When planning, it’s not just about the inciting incident, the backstory, the climax, the character development, and any major details that advance the plot. It’s also important to ask, “how does this detail fit into the story and affect the rest of the pieces?”
A pantsing writer may only handle one detail at a time, which makes seeing its connection to the whole story more difficult. At least until the editing phase.
Consider a chapter where the backstory is introduced for the main character.
A pantser may dive right in with a fleshed out history: Maybe the hero lost their parents. They tried to keep the family business going but failed, and now they’re trying to get into a high-risk venture to save the business.
Diving into a scene like this can go wrong in several ways. The biggest of which is that everything you write might not be applicable.
The inverse problem could also happen—something is left out that would need to cover later. This causes confusion. Maybe after a few chapters, the writers realizes that the character’s brother is the real reason their family business failed, except they’ve already established that they and the brother were estranged after the death of their parents.
Now the writer needs to go back and fix the backstory, and possibly a myriad of minor references throughout the story where they reference the main character’s relationship with said brother.
This is a polishing nightmare.
By this point, a good amount of the book might already be written, so the only options are either revise or face major tweaks later on—and fixing plot holes later is always harder than getting it right the first time.
Important details are far more likely to miss something in editing.
However, if you were planning this scene, you would simply write down the following:
Chapter 2: Backstory
- MC lost parents
- MC becomes estranged from brother
- MC reflects on how they lost the family shop after failing to keep major contracts
When planning forward, the natuer of the relationship between the MC and her brother becomes more apparent. No problem. Go back to the scene, cross that second line out, and change it:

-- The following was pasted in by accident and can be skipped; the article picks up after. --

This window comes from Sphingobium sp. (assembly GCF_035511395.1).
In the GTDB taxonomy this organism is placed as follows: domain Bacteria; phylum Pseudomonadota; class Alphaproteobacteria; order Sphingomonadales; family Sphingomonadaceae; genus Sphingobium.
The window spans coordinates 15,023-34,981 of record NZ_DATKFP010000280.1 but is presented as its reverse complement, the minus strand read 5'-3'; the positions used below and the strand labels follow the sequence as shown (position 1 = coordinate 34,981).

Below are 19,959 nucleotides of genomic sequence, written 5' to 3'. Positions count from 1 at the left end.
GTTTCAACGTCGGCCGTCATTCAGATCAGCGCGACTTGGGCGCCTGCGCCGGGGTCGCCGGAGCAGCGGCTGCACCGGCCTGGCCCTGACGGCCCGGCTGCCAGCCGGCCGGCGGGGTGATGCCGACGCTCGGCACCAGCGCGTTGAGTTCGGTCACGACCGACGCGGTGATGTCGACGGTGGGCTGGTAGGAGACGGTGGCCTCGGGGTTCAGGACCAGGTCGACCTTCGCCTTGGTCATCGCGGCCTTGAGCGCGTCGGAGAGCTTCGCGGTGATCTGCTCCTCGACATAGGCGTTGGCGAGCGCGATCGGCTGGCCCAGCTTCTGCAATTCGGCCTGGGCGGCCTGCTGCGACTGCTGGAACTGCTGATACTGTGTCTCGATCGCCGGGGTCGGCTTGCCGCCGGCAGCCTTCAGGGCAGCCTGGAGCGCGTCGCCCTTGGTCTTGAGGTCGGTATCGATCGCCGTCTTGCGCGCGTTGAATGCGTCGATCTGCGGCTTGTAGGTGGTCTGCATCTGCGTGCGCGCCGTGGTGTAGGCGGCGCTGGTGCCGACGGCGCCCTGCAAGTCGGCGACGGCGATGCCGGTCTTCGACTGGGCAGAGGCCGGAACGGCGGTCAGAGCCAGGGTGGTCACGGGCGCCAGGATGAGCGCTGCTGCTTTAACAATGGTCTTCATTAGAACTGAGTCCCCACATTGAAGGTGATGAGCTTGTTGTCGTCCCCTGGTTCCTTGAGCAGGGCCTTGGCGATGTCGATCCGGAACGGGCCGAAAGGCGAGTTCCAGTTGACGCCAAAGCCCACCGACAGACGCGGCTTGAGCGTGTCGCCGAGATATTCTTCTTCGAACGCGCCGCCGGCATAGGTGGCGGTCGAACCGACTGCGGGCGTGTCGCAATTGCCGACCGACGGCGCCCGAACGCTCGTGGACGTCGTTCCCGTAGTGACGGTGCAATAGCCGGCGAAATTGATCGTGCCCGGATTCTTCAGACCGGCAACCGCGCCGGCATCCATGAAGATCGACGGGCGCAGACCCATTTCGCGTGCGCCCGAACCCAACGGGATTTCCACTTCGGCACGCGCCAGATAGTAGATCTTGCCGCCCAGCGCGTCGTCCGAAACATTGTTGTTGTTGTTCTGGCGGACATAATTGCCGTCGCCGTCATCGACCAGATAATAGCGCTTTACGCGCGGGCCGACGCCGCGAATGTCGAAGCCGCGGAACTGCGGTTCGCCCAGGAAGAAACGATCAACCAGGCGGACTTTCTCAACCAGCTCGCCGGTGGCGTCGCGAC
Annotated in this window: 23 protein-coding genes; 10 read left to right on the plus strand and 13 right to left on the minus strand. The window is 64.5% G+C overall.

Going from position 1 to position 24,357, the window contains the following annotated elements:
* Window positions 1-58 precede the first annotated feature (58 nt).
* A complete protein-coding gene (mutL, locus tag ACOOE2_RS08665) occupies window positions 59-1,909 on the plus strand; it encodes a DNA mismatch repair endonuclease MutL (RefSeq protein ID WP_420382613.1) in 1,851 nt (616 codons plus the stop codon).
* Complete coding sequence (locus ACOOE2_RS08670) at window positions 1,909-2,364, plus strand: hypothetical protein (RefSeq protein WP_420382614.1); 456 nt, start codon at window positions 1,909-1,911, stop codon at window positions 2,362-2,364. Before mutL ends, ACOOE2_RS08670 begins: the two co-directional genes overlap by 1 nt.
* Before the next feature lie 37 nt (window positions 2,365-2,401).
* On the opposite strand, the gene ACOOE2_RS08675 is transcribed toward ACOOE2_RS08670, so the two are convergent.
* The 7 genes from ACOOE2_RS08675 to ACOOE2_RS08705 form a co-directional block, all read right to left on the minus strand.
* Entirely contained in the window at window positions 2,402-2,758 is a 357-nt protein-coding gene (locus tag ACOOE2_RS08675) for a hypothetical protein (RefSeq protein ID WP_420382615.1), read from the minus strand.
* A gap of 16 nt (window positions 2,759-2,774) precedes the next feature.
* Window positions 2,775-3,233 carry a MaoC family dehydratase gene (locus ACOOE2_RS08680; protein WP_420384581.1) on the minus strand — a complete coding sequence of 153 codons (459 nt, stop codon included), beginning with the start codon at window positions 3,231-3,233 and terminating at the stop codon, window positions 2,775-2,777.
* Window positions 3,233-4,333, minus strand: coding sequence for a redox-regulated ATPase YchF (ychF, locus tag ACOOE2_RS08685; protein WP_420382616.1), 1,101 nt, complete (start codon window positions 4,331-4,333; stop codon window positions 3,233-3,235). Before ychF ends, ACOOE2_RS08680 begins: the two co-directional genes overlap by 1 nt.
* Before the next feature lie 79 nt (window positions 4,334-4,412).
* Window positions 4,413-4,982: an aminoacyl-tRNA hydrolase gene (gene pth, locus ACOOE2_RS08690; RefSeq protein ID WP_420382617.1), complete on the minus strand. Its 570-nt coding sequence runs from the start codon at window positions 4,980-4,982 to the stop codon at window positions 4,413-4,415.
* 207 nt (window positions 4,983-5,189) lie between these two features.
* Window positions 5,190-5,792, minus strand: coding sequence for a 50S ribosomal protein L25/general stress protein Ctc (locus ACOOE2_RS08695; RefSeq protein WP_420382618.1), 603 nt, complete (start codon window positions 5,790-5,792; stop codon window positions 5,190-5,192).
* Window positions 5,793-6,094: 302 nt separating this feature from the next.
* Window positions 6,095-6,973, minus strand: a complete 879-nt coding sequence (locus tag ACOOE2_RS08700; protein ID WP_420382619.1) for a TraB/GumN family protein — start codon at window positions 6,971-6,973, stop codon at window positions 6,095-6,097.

MC becomes estranged from brother becomes:
- MC and brother try to run the family shop together
By doing this, the plot hole is fixed before the writing even starts.
Isn’t that a relief?
2. Avoid Writer’s Block
We all have trouble getting started sometimes.
Call it writer’s block, call it procrastination, call it fear. At the end of day, all of us have made up an excuse that kept us from writing. There’s no avoiding it.
I used to think that when writer’s block came, I had no choice but to set aside my writing and wait it out. This ultimately resulted in a lot of wasted hours and days where nothing got written—until I finally realized the reason why I suffered from writer’s block:
Writer’s block happens when I don’t know what to write.
Maybe it’s hard to know where to take the story from a certain point. Maybe there are too many (or not enough) ways to wrap up a scene. Maybe a character has developed in a far too unexpected way. Or maybe you just sit down, stare at that blank screen, and have no idea what comes next.
Fortunately, when a book is planned before writing starts, writer’s block can be easily avoided. I actually can’t remember the last time I had writer’s block, because whenever I sat down to write, all I had to do was refer to my plan. When I did, I knew exactly what I needed to write that day.
How can you plan your chapters, and novel?
Start by dividing the plan into chapters and scenes. They do not have to be terribly minute. Just a list of tasks for a scene like in the previous section is enough.